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A Linton-area rancher plans to preserve a portion of the historic Long X Bridge that will be replaced as part of a U.S. Highway 85 expansion project in western North Dakota.

The North Dakota Department of Transportation plans to begin construction this spring or summer on a new four-lane bridge to cross the Little Missouri River south of Watford City.

Because the bridge is eligible for listing on the National Register of Historic Places, the department put a portion of the bridge up for adoption to preserve the architecture. The agency selected a proposal from Paul Silbernagel to reassemble the southern span of the bridge on his ranch east of Linton.

“I’m just glad that we can be preserving part of it,” Silbernagel said.

The Department of Transportation recently announced the completion of the final environmental impact statement for the proposed expansion of Highway 85 from Interstate 94 to south of Watford City.

Supporters say a four-lane highway is needed to improve safety due to increased oil traffic, but conservation groups raised concerns about impacts to the North Unit of Theodore Roosevelt National Park and a sensitive 7-mile stretch through the Badlands.

The only portion of the 62-mile project that has funding is replacing the Long X Bridge and about 1 ½ miles of associated roadways, said Matt Linneman, project manager.

The agency plans to solicit bids this spring to construct a new four-lane bridge to the east of the Long X Bridge. Traffic will continue to use the Long X until the new bridge is complete, which is likely to be in 2020, Linneman said.

The Long X Bridge, built in 1959, is one of four remaining examples of a Warren through truss bridge in the state of North Dakota, according to an environmental study.

The southern suspended span of the bridge, about 250 feet, is the portion that will be adopted by Silbernagel for his ranch a few miles east of Linton.

“It’s going to have to be taken apart and inventoried piece by piece and then it will be hauled to adoptee’s site,” Linneman said.

The Department of Transportation received a lot of interest in adopting a portion of the bridge, but no proposals submitted from McKenzie, Billings or Stark counties where the Highway 85 project is located, Linneman said. The agency chose Silbernagel’s proposal because he had the most complete plan that met the goals of the adoption program, Linneman said.

“The main point is trying to preserve the architectural feature of the truss,” Linneman said.

The bridge will be reconstructed to cross Beaver Creek in south central North Dakota, more than 200 miles away from its current location. Silbernagel said his ranch features a valley that is similar to where the Long X is located now.

“It’s actually the perfect setting,” he said.

Silbernagel uses the ranch to take care of Nokota horses, a breed that traces its ancestry back to Sitting Bull’s ponies.

“A lot of people from all over the world come to see them,” Silbernagel said.

While the bridge will be on private property, Silbernagel said he wants to share it with visitors. The bridge also will be visible from Highway 13.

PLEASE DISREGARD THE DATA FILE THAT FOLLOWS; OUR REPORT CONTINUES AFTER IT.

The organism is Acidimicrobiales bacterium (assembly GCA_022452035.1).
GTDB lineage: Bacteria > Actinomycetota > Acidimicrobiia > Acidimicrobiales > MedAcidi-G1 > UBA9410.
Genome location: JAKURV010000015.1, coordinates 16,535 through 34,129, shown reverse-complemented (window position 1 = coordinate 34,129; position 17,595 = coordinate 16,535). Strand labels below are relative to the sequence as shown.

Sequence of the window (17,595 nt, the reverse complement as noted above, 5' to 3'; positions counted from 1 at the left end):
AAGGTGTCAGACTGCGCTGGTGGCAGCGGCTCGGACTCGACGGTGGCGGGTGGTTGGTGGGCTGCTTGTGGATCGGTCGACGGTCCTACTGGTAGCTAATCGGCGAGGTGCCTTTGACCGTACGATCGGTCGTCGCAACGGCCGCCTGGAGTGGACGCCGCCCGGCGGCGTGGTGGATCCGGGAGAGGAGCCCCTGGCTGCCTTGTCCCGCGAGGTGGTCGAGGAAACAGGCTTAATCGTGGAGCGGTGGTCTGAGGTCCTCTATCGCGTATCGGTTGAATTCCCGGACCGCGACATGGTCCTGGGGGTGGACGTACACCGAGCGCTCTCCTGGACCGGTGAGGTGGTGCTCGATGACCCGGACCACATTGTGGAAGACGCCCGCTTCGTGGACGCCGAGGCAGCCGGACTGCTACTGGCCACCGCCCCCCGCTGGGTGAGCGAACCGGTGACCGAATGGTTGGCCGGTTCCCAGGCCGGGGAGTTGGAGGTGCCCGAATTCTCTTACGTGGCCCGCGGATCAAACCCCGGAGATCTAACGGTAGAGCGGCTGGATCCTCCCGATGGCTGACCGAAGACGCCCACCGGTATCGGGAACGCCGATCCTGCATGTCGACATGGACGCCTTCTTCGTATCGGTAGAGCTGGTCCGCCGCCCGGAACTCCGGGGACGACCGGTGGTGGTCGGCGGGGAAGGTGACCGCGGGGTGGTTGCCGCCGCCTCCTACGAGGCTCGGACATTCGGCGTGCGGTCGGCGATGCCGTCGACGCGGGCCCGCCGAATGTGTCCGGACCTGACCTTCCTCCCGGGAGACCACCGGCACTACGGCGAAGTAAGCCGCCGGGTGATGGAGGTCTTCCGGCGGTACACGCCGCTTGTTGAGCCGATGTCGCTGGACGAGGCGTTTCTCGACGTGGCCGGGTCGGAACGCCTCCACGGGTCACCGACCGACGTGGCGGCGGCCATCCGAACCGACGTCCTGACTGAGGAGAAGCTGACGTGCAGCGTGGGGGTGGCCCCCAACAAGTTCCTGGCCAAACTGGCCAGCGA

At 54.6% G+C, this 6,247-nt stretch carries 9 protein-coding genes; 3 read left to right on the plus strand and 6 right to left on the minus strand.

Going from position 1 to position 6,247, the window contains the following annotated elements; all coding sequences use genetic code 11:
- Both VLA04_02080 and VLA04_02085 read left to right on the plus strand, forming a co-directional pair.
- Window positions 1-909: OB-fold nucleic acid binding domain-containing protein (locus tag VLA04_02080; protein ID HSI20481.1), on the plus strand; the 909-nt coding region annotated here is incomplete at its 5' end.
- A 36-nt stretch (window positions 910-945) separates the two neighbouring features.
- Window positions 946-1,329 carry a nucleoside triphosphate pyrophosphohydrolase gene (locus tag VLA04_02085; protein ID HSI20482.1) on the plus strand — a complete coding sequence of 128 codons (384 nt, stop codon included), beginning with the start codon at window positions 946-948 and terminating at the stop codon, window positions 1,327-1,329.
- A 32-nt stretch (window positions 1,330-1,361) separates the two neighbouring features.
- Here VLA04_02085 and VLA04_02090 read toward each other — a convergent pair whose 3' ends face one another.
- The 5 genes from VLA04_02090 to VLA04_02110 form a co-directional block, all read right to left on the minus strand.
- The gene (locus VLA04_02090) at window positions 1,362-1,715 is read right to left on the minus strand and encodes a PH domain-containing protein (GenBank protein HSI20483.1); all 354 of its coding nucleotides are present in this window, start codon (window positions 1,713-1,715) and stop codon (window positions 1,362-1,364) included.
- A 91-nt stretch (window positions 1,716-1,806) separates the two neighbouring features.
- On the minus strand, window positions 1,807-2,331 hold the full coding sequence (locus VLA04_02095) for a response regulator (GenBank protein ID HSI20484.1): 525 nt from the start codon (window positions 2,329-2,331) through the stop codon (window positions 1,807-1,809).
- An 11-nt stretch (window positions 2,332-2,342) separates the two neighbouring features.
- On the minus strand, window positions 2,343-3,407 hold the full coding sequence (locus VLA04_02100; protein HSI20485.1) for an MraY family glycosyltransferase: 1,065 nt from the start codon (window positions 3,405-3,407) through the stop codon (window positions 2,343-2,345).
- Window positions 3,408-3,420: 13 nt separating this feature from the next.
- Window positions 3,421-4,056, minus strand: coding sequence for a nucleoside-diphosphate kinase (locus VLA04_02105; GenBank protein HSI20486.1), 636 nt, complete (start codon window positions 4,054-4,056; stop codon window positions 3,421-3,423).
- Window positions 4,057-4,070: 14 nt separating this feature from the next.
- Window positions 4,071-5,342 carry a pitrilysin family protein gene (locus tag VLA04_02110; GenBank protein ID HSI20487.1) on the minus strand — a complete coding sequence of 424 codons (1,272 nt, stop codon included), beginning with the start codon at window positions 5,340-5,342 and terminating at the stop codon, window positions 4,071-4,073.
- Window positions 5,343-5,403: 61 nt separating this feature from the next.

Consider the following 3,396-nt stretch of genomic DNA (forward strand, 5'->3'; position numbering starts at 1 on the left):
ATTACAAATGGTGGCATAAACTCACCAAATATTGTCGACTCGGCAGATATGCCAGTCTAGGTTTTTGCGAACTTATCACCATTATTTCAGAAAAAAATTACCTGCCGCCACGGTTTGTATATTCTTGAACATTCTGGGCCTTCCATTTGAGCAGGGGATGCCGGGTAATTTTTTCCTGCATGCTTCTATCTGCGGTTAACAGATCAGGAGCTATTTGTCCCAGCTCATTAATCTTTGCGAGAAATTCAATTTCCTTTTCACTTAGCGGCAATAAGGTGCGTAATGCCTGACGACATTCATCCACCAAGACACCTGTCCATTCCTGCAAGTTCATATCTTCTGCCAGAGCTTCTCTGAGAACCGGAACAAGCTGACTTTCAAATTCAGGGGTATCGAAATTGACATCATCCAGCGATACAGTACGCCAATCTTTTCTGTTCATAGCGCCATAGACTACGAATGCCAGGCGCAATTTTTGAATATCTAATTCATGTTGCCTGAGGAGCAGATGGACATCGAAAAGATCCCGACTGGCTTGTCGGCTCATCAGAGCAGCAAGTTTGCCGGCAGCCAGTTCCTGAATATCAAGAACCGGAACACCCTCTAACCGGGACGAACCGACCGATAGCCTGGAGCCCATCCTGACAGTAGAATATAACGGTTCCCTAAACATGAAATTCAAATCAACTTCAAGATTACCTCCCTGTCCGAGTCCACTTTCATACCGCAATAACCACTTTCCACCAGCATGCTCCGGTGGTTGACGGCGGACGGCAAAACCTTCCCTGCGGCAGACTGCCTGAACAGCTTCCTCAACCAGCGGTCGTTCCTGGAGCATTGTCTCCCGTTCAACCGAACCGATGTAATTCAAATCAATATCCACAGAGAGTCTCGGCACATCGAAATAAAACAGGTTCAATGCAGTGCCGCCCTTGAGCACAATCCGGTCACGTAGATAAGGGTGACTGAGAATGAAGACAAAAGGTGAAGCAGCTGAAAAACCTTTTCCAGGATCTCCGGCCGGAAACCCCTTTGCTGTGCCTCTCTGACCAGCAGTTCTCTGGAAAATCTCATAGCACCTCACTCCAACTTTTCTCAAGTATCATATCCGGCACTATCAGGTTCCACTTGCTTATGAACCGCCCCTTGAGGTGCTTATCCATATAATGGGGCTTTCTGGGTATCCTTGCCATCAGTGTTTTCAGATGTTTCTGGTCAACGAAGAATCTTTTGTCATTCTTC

“I just feel privileged to be chosen to get it,” Silbernagel said. “We just want to do it right.”

Silbernagel lives in Bismarck, where he works as a nurse anesthetist, but spends a lot of his time at the ranch that’s been in his family since 1967.

“It will be in the family for many years. The intent is not to sell the property ever,” he said. “This bridge will, I suppose, become a family heirloom someday.”

The Department of Transportation will pay for the disassembly, loading and up to 100 miles of trucking. Silbernagel will be responsible for assembling and maintaining the bridge.

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Timing, funding uncertain

The timing for the rest of the Highway 85 expansion is unknown because no funding has been identified other than for Long X Bridge. The entire project is estimated to cost $479 million.

“There's a lot of discussion, a lot of opportunities we’re looking into, but there’s no solid identified funds other than for Long X Bridge,” Linneman said.

Sen. Dale Patten, R-Watford City, said he’s hopeful some state funding can be identified this legislative session that could be used as matching funds toward federal programs.

“It’s such a big project that the ability to get funding has been a challenge,” Patten said.

Senate Majority Leader Rich Wardner, R-Dickinson, said no state funding is currently identified for expanding Highway 85, but discussions are continuing this session, including a meeting with the Department of Transportation this week.

“I’ve driven that road many times, and it’s one of the most dangerous roads in North Dakota,” Wardner said.

It’s also unknown if the project will face any legal challenges. During public hearings, the highway expansion drew concerns from conservation groups about its impact to Theodore Roosevelt National Park and wildlife habitat.

Transportation officials aimed to use flexible design options to minimize impacts and keep the footprint as small as possible, Linneman said.

“We tried to listen hard to all of those perspectives and provide a balanced design and balanced solution,” he said.

Linneman said he was not aware of any challenges to the final environmental impact statement as of last week. The document says there is a 150-day statute of limitations to bring claims seeking judicial review.

The record of decision is available at www.dot.nd.gov/projects/williston/US85I94/.

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(Reach Amy Dalrymple at 701-250-8267 or Amy.Dalrymple@bismarcktribune.com)

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